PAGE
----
The famous Bengali lyricist Salil Choudhuri’s immortal song during the British period still echoes in the lush paddy fields of Nandigram. Every farmer in Nandigram says, “we’ll give blood but not our land. The land that gives us the golden harvest is our mother. No way will we give up our land”.
14th March, 2007, Nandigram scripted the bloodiest day in India's history. The brute force of oppressive regime in West Bengal (WB) repeated another Tianmen Square massacre, another Jallianwallabag in this free, democratic India.
Today, the people’s Movement in Nandigram has passed into well known folk-lore and is now an inspiring model for people to fight against forcible land acquisition in India. In 1970’s in WB the slogan used to be in a fiery rhythm, almost a melody: ‘My name, your name, everyone’s name: Vietnam… Vietnam’. Now, the whole nation in one chorus with the betrayed people of Nandigram is chanting with the same melody: ‘My village, your village, everyone’s village: Nandigram…. Nandigram’.
Nandigram is 150.kms from Kolkata, in the Purba Medinipur district of W.Bengal. It is located on the south bank of the Haldi River which joins the Bay of Bengal. It is here that the W.Bengal Government decided to develop a chemical hub for direct foreign investment to the State. The proposed site covers about 60,000 hectares of swathe land, having a population of 40,000 of which 60% are Muslims.
The rationale for industrializing Nandigram will anguish anyone. It is a tranquil, charming green area, its land is coated with silt from the Haldi River, making it extremely fertile. It is a home for the twelve finest crops in W.Bengal. Paddy, potatoes, betel nut, tomatoes and sunflower are grown here are the best in the country. They say that one sunflower yields 500 gram oil! Economically, Nandigram is better off than other rural villages in WB, because of its flourishing fish industry and good yields of crops. Though after 60 years of Independence the basic amenities for life still remain an alien concept for the people of Nandigram, yet they have no complaints. Because, here people have something to keep their pots boiling.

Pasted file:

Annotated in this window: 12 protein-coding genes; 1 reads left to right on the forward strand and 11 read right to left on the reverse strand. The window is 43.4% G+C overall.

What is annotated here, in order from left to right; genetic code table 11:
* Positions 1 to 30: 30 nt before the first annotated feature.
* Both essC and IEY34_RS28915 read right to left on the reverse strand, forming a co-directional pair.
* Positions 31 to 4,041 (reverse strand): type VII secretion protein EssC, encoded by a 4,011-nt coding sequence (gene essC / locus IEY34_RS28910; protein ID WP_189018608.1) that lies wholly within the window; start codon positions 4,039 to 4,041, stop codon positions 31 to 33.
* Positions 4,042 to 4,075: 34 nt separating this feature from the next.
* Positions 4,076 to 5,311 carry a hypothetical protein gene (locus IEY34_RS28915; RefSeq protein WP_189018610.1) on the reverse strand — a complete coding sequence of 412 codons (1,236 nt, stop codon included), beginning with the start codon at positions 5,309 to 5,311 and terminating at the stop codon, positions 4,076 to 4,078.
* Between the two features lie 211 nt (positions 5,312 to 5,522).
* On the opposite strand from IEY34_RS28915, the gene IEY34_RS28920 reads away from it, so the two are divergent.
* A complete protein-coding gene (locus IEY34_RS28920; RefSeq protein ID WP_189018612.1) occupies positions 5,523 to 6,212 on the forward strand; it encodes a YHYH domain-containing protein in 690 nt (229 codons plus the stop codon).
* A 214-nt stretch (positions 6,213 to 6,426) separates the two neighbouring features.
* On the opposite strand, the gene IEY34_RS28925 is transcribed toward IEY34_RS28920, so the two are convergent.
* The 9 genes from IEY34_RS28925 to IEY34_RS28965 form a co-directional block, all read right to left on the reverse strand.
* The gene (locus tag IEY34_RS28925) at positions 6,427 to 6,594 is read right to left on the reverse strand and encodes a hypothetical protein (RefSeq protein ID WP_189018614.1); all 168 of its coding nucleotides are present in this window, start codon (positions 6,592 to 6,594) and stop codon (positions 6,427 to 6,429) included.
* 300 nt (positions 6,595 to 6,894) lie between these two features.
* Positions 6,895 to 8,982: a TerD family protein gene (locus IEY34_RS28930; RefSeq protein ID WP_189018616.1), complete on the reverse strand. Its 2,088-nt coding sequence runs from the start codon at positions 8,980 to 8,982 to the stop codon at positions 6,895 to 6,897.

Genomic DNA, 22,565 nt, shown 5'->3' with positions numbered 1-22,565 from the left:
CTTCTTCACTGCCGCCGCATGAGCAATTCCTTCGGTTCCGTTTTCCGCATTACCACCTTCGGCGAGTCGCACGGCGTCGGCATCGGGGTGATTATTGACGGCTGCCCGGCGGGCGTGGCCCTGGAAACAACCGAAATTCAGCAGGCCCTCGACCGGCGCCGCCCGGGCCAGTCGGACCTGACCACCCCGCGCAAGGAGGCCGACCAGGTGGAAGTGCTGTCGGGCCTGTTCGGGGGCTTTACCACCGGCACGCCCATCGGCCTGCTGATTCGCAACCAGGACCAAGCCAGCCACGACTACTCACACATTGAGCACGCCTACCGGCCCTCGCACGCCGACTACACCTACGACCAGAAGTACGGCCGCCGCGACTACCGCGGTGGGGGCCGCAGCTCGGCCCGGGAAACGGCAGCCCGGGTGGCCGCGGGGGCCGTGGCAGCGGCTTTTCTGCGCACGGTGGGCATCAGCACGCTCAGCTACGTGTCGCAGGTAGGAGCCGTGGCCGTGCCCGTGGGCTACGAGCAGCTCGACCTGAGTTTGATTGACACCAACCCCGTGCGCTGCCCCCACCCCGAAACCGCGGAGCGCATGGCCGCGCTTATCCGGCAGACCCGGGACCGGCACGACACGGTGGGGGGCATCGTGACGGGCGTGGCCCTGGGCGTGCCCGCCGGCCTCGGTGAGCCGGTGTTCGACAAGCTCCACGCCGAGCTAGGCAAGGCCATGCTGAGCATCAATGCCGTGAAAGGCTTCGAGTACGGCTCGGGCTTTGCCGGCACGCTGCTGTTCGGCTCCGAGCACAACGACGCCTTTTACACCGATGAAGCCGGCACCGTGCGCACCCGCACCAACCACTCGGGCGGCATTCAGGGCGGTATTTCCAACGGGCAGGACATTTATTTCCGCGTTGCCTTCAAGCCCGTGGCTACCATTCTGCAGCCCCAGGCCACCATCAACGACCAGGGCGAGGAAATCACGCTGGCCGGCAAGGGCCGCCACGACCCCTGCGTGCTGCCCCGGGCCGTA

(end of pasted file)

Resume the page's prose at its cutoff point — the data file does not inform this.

Nandigram is a land of great revolutionaries and martyrs. During the Independence Movement Nandigram was at the forefront in boycotting British goods in 1901. People also fervently fought against imposition of tax in 1921, participated in the Salt Satyagraha in 1930, and the peasantry Movement in 1946.
Thanks to Singur for saving Nandigram! Tension started building up in Nandigram when the Government had notified that Nandigram would be converted into a chemical hub. To protect the land from Government, the farmers formed a Land Protection Committee (LPC). A few CPM cadres of the area for whom party’s corporate ideology mattered dearly worked against the LPC in vain. They were forcibly evicted from Nandigram and took refuge in Khejuri CPIM stronghold, near Nandigram.
People were aware that there would be an attempt of retaliation by the CPIM goons and the police to recapture the area. So they decided to offer peaceful resistance by organizing a Gouranga Puja (Gouranga is the god who protects the land) and a Koran recitation ceremony at Sonachura, the boarder village of Khejuri. Around 6000 people were present at the Puja of which 500-600 were children. The mob was unarmed, for they were in a religious ceremony. The women and children decided to stand in front as the people assumed that the police would not be violent with women and children. Contrary to their expectation, when they saw the crowd the police and the CPM cadres (in police uniform) started to fire indiscriminately at the unarmed gathering.
The violence that followed killed fourteen people and left many with severe bullet injuries. Scores of people could not escape from the police carnage due to blurred vision as a result of poisonous chemicals purposely used in the teargas. Women were at the receiving end of a great deal of violence. The cadres ran amok on them beating them up brutally on their breasts with lathis, hitting them with riffle butts and even inserting hard objects into their private parts, finally raping them in a manner unheard of in Bengal’s history!
A day after the perpetrated crime a huge mob of villagers rallying behind the bodies of victims marched defiantly back into Sonachura and took control of the village, leaving the CPM leaders licking their wounds. The area since then, up to date remains politically tense with frequent killings, gun firings and bomb throwing by both parties.
Budhdeb Bhattcharaya’s ability to acquire the land stemmed from the Left Front’s comfortable majority achieved through questionable means. It created in him a false sense of authority that he interpreted as a carte blanche to do whatever his party wanted to without caring a fig about dissent. Despite his popular public posturing, he actually followed the doctrine of the autocratic French monarchy “l’etat, c’est moi!” (I am the state). Thousands of innocent villagers, who were till the other day staunch supporters of the CPIM, turned into an army of resistance resorting to almost guerrilla tactics to crush the Government design.
Today, Nandigram has become a symbol of a resistance movement against any Government’s deceit and deployment of brute force. It is a wake up call for the rural masses to check land grabbing by their elected leaders. Nandigram is India’s first ‘Independent’ village.